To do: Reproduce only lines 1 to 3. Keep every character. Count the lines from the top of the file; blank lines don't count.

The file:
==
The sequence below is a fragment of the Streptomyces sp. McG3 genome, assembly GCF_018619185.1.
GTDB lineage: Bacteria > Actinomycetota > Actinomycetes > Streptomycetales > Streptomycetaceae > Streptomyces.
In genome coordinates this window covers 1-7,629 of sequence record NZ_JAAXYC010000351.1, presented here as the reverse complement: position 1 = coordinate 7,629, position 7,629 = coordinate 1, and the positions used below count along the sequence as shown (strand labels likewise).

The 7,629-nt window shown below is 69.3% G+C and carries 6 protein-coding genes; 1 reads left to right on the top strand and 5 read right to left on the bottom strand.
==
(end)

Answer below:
The sequence below is a fragment of the Streptomyces sp. McG3 genome, assembly GCF_018619185.1.
GTDB lineage: Bacteria > Actinomycetota > Actinomycetes > Streptomycetales > Streptomycetaceae > Streptomyces.
In genome coordinates this window covers 1-7,629 of sequence record NZ_JAAXYC010000351.1, presented here as the reverse complement: position 1 = coordinate 7,629, position 7,629 = coordinate 1, and the positions used below count along the sequence as shown (strand labels likewise).